Wednesday, January 23, 2008

Chosen Paths

I think this is the day no one is scheduled to use... if I am wrong, please forgive me and post your blog, mine can sink lower on the list!

I spoke with a friend of mine yesterday whom I hadn't spoken to for over fifteen years. I heard word of her occasionally, but yesterday was the first time that we actually visited. She's a writer, too. At one time, she and I and our mutual friend had a critique group. She was writing a children's fictional book about abuse, an issue close to her heart. I was writing a children's book as well, a mystery (surprise). At one point, she said, "I wish I could write like you," which stunned me as she was by far the superior writer. Then she explained that she wished she could write for bigger markets, but I knew the truth was she just wasn't interested in creating fictional stories without a deep message.

So yesterday we caught up. During these fifteen years, we both faced a major health concern. She got her dire diagnosis when she had just gone to contract on another book, this one a compilation of child abuse survivors' stories, something different than what was available on the market. She made her deadline and is currently plotting her next project. Meanwhile, she's been very active in a non-profit organization for cancer survivors, again, one with a unique twist.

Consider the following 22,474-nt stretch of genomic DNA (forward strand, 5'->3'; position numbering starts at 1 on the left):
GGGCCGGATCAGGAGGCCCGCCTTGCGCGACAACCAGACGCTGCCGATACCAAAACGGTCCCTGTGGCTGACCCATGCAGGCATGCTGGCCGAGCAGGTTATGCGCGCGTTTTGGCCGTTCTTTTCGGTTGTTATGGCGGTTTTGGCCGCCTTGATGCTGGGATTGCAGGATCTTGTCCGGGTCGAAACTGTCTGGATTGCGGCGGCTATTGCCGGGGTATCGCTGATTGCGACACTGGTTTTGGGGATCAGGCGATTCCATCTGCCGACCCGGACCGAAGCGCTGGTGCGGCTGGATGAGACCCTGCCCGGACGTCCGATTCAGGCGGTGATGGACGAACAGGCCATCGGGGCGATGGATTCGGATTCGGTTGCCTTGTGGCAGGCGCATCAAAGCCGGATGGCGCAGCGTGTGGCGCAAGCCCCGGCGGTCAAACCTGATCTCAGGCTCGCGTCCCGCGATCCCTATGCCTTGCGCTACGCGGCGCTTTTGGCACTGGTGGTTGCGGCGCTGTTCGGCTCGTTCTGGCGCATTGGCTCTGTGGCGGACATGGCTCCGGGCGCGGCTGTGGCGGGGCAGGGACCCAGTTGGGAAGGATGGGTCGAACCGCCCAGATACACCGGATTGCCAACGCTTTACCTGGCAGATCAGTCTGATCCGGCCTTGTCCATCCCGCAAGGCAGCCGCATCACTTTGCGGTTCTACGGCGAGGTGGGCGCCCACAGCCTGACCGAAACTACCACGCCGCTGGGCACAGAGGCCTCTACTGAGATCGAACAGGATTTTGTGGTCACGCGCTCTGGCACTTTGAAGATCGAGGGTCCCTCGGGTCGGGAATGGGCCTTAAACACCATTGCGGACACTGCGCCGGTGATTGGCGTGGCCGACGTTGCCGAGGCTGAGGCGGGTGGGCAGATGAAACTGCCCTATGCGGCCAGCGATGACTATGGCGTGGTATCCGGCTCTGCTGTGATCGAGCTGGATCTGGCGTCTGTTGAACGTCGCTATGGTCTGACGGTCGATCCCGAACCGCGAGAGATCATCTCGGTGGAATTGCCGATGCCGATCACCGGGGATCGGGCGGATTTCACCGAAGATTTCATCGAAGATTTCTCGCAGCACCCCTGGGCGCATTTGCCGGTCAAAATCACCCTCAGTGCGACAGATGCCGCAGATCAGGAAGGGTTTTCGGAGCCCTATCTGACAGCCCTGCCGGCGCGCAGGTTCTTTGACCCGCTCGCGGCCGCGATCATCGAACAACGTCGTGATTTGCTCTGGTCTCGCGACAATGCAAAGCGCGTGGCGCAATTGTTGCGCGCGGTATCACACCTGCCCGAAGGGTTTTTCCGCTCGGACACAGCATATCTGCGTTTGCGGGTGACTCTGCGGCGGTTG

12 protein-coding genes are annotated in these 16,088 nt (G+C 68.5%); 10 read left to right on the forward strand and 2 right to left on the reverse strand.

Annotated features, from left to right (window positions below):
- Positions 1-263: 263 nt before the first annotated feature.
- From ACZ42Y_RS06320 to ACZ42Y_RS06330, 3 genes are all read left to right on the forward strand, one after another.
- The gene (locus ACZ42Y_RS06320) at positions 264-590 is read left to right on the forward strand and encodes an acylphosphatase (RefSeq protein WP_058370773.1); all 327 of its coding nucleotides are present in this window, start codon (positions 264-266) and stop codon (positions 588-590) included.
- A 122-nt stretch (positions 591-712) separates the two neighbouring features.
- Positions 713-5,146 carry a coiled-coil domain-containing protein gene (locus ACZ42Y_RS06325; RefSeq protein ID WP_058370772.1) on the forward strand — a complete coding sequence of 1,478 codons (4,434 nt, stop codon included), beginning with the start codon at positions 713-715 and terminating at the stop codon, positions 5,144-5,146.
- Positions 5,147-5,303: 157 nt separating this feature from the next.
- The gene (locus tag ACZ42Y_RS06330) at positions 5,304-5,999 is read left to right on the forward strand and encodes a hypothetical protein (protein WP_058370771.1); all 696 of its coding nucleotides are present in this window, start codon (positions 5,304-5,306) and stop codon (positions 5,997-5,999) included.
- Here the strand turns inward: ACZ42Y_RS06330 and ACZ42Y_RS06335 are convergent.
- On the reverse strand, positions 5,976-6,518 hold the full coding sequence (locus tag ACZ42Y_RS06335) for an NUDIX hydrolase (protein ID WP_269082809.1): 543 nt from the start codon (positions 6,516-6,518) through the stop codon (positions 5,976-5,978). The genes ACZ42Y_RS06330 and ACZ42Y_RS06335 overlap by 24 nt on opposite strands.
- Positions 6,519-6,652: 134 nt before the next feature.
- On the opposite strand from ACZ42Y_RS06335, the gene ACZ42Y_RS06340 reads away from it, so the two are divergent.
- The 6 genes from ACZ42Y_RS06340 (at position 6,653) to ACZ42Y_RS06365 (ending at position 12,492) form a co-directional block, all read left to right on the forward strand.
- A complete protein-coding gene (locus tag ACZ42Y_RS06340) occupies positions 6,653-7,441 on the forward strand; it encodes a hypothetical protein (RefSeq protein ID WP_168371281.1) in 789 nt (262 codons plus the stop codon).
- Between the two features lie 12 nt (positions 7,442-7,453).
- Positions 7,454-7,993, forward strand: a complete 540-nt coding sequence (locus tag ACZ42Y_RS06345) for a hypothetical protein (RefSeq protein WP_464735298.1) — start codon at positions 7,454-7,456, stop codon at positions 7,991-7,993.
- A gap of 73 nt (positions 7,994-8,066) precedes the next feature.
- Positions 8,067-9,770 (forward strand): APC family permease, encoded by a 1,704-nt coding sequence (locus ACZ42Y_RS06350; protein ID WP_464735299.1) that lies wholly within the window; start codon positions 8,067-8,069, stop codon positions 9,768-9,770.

During this same fifteen years, I have sold eighteen books. Not one of them dealt with any of the issues I had experienced relating to health nor did they provide anything but entertainment to my readers. As we compared notes, she admitted feeling a twinge of envy over what I had accomplished (the sheer volume, relatively speaking, I suppose), and believe you me, as she spoke of the letters written by young women from all over the world who have found comfort and strength and peace because of her books, I felt envy, too.

In the end, I guess we are who we are. How about you? Are you doing with your books what you had hoped to do or what you desire still to do? If not, do you have any plans to shake things up?


Alice Sharpe said...

I wonder if anyone will check out the blog page? I guess we'll see....

Karen Duvall said...

Interesting blog, Alice. Hmmm...

Well, I'm writing what I want to write. But I also have another goal which could be too big for my writerly britches, but one can dream, right?